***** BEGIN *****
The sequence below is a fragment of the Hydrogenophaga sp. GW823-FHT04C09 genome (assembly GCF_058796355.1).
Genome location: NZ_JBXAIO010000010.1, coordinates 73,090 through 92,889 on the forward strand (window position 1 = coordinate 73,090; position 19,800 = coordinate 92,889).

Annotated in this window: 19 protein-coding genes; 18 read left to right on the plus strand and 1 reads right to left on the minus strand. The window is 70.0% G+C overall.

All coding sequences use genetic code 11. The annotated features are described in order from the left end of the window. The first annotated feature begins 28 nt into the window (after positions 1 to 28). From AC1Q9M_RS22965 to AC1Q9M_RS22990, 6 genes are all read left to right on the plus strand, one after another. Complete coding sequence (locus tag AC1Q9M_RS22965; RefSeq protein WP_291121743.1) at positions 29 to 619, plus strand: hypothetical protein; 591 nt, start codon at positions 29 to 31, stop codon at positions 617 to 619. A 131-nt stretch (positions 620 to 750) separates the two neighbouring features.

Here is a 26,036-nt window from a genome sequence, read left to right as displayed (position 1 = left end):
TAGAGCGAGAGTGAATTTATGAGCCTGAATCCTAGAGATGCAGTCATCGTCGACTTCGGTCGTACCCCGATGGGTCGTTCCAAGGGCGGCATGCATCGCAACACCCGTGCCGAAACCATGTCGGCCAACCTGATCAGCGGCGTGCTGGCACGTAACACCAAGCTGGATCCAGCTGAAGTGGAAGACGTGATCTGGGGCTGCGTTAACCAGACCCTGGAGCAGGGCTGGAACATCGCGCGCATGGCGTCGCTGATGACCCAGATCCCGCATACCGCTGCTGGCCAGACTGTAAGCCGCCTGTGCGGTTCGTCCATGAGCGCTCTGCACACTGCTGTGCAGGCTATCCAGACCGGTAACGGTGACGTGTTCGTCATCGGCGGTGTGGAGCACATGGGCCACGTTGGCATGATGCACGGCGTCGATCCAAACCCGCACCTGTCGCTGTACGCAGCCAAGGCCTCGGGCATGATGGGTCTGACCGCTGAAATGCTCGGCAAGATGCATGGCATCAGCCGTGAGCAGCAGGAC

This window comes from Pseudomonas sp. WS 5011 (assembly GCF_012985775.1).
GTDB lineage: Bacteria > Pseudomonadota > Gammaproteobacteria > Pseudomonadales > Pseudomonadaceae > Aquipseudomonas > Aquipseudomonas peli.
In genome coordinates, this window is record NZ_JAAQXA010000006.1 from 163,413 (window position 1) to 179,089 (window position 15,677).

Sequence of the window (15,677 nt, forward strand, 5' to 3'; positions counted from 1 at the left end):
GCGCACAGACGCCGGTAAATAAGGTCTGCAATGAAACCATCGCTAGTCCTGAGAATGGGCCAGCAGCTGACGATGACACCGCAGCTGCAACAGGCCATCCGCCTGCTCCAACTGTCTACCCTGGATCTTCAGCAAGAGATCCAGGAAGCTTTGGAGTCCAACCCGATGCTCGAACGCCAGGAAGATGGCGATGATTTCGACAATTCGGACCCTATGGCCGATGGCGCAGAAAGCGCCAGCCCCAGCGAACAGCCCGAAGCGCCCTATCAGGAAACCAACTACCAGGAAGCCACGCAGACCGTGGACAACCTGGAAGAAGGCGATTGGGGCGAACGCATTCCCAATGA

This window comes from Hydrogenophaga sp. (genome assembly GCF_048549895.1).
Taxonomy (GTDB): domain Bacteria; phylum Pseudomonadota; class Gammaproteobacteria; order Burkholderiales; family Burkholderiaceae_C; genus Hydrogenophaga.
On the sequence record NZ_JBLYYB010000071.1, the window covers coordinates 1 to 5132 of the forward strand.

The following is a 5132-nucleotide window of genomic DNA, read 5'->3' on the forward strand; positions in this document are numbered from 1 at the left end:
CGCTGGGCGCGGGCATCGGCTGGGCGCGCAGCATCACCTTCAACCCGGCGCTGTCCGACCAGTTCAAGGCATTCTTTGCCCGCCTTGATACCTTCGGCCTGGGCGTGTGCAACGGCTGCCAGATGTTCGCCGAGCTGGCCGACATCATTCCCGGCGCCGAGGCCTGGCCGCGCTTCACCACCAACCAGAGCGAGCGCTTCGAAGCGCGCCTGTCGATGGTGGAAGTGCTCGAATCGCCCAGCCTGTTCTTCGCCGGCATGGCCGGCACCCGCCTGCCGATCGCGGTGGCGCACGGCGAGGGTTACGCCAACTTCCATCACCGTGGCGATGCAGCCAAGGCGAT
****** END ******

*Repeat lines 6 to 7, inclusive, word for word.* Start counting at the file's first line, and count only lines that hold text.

TAGAGCGAGAGTGAATTTATGAGCCTGAATCCTAGAGATGCAGTCATCGTCGACTTCGGTCGTACCCCGATGGGTCGTTCCAAGGGCGGCATGCATCGCAACACCCGTGCCGAAACCATGTCGGCCAACCTGATCAGCGGCGTGCTGGCACGTAACACCAAGCTGGATCCAGCTGAAGTGGAAGACGTGATCTGGGGCTGCGTTAACCAGACCCTGGAGCAGGGCTGGAACATCGCGCGCATGGCGTCGCTGATGACCCAGATCCCGCATACCGCTGCTGGCCAGACTGTAAGCCGCCTGTGCGGTTCGTCCATGAGCGCTCTGCACACTGCTGTGCAGGCTATCCAGACCGGTAACGGTGACGTGTTCGTCATCGGCGGTGTGGAGCACATGGGCCACGTTGGCATGATGCACGGCGTCGATCCAAACCCGCACCTGTCGCTGTACGCAGCCAAGGCCTCGGGCATGATGGGTCTGACCGCTGAAATGCTCGGCAAGATGCATGGCATCAGCCGTGAGCAGCAGGAC

This window comes from Pseudomonas sp. WS 5011 (assembly GCF_012985775.1).